Proposed changes to help stabilize the Affordable Care Act health insurance exchange markets should be enough to stop the bleeding, but further changes will likely be needed next year.
The rule (PDF), which was released a couple of months earlier than expected includes changes in 2018 to the ACA risk-adjustment program as well as changes to plan requirements.
The rule changes are a response to tumult in the exchanges as Aetna, Humana and UnitedHealth Group have all said they will be significantly scaling back their plan offerings in 2017. That and overall low enrollment from consumers has led some to question whether the exchanges can remain viable.
There have also been concerns about double-digit premium increases in some states, although the HHS released an analysis stating that coverage would still be affordable for most consumers who receive premium subsidies.
Bill Melville, an analyst at healthcare consulting firm Decision Resources Group, said that while the nearly 300-pages rule is still being digested, the insurance industry should be pleased to see the changes echo several of its recommendations from the past year.
They will be especially welcomed by smaller, regional plans that have less capital to weather uneven revenue, he said.
“I think without some of these changes it could have resulted in the death spiral we've all been on the lookout for,” Melville said.
The risk-adjustment changes are particularly key, as insurers have been saying consumers enrolling in the plans are sicker and have higher costs than expected. Risk adjustment will now factor in prescription drug data for disease such as hepatitis C, HIV/AIDS, end-stage renal disease and diabetes.
The CMS will certainly be on the lookout, however, for any evidence that the change is pushing doctors to write unnecessary prescriptions, Melville said.
Risk adjustment will also begin accounting for people who enroll outside of the open enrollment period. Insurers have said people are gaming the system by waiting until after they are sick to sign up for insurance. The Obama administration had already responded to some industry concerns by tightening the restrictions for signing up outside of open enrollment.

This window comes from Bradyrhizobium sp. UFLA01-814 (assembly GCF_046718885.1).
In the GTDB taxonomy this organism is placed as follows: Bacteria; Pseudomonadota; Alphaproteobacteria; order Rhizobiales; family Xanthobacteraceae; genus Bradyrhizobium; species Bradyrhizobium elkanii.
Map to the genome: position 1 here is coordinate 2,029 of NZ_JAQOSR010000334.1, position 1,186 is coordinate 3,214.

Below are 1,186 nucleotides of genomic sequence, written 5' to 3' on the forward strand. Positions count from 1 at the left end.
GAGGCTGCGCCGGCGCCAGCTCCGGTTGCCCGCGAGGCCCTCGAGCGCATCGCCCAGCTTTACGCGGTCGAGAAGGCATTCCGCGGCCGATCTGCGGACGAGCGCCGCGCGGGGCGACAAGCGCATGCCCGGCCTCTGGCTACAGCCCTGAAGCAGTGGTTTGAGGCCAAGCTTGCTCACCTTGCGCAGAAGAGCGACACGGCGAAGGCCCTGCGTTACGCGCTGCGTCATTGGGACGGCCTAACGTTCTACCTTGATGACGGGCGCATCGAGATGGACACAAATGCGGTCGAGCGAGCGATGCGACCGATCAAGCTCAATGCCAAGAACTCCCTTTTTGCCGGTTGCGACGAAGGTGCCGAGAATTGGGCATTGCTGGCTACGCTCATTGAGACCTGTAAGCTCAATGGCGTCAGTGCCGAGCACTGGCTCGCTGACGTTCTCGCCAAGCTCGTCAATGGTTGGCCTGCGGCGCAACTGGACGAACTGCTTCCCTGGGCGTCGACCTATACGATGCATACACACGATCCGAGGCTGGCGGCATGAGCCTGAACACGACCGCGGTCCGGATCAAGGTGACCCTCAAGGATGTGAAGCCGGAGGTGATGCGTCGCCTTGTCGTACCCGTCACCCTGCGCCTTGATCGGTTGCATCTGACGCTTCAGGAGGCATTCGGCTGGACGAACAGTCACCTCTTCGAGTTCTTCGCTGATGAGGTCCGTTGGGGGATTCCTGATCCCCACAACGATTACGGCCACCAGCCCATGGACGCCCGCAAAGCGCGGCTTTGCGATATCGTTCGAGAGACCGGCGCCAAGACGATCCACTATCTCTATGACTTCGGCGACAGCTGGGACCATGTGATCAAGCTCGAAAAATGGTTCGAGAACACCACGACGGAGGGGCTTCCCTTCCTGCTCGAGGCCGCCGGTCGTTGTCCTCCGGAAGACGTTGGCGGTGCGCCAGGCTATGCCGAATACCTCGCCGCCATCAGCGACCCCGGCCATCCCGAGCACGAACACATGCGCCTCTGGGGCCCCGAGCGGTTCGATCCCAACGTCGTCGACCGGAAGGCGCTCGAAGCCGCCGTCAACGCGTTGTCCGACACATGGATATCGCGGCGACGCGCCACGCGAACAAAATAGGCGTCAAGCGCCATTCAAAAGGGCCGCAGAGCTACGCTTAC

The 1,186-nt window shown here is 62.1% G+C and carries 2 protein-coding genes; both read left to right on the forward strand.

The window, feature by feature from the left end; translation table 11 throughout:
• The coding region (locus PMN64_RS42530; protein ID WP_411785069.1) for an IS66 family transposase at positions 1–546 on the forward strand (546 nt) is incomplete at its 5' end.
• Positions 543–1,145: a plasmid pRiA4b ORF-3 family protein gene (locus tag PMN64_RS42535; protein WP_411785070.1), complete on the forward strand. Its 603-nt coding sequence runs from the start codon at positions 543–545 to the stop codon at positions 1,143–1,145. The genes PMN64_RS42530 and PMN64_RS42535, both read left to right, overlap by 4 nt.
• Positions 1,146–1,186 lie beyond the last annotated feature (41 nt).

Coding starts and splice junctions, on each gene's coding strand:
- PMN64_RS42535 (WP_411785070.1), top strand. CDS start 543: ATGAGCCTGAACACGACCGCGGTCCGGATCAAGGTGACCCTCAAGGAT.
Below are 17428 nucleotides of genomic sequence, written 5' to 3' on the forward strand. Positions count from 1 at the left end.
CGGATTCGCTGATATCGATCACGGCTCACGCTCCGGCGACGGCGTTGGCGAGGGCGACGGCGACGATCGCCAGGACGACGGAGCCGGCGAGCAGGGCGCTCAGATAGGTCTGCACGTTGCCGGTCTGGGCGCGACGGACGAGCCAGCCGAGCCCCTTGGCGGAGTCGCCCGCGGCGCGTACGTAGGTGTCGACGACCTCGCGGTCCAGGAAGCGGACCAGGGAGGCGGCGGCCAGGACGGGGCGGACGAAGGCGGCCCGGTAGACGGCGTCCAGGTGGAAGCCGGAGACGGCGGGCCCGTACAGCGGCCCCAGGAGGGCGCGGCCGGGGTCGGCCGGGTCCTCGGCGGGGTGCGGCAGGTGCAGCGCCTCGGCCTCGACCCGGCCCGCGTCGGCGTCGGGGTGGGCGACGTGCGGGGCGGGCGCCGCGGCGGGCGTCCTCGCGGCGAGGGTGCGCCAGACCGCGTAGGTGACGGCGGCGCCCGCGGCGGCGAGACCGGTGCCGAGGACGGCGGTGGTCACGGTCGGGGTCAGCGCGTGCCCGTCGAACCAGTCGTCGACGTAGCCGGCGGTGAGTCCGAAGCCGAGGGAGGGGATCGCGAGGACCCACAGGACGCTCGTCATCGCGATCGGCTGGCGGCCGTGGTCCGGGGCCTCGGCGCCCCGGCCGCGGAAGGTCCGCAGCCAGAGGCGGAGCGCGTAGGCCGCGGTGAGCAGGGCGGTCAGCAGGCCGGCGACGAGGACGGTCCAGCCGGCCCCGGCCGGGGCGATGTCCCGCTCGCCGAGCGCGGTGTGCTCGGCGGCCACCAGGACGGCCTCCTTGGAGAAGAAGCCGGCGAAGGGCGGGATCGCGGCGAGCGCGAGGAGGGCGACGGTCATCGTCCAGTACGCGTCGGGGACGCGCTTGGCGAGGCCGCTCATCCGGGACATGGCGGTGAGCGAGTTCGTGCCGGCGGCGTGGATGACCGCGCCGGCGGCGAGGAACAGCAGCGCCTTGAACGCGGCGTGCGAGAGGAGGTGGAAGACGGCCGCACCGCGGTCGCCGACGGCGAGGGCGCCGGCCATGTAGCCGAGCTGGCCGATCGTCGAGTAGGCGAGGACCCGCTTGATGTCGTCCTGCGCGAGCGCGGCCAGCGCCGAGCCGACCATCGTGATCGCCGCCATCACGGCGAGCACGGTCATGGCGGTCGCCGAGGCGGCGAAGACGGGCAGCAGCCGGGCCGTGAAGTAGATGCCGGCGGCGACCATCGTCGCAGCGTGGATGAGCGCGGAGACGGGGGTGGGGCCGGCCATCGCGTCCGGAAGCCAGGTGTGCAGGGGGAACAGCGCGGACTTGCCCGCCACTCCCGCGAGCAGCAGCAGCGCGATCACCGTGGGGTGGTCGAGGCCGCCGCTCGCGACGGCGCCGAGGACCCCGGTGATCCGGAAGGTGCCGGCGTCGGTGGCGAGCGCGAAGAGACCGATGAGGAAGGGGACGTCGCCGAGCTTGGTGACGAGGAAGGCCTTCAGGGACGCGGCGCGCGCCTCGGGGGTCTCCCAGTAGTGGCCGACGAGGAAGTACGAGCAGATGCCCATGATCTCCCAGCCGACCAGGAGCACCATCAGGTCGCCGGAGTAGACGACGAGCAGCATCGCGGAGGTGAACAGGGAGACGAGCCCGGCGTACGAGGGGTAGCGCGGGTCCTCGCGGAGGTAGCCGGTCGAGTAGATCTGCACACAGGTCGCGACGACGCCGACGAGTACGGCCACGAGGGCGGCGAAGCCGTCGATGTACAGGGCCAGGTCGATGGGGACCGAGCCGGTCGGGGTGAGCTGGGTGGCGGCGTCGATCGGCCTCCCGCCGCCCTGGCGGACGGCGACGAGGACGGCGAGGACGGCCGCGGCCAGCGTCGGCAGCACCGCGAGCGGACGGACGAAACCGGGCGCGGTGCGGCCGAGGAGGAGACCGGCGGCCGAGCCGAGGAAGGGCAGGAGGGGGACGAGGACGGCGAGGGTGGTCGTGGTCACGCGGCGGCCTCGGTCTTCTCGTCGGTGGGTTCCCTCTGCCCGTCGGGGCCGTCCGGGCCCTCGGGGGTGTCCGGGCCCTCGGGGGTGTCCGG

Elizabeth Carpenter, senior vice president at the consulting firm Avalere Health, said the administration is trying, with the little time it has left in office, to create more confidence in the exchange market. A stable market would, in turn, be good for consumers.
The next administration and Congress will likely have to make additional changes by the middle of next year to keep the exchanges afloat, such as network adequacy provisions, she said.
“The focus on the risk-management program really seems to imply that there's focus on the stability of the market right now,” she said.
Other changes in the proposed rule are focused on encouraging more young and healthy people to enroll by giving them more options for less costly plans that offer less coverage.
The CMS is proposing a standardized option, or Simple Choice plan, at the bronze level of coverage that qualifies as a high-deductible health plan that can be used with a health savings account. The rule states that high deductible plans are “an option valued by many consumers.”
Bronze plans will have to pay for only one major service before the deductible, such as primary-care visits, generic drugs or emergency room services. Preventive services will still be required to have zero cost sharing.
Melville said that while “anything you can do to make the market more attractive to the younger, healthier set is good,” the new options could raise the concerns of patient advocates worried that consumers will not understand what services aren't covered and what won't be paid for until the high deductible is reached.
“The complexity makes you wonder, is the consumer going to pick up on that or are they going to be left holding something that doesn't have a lot of value,” he said.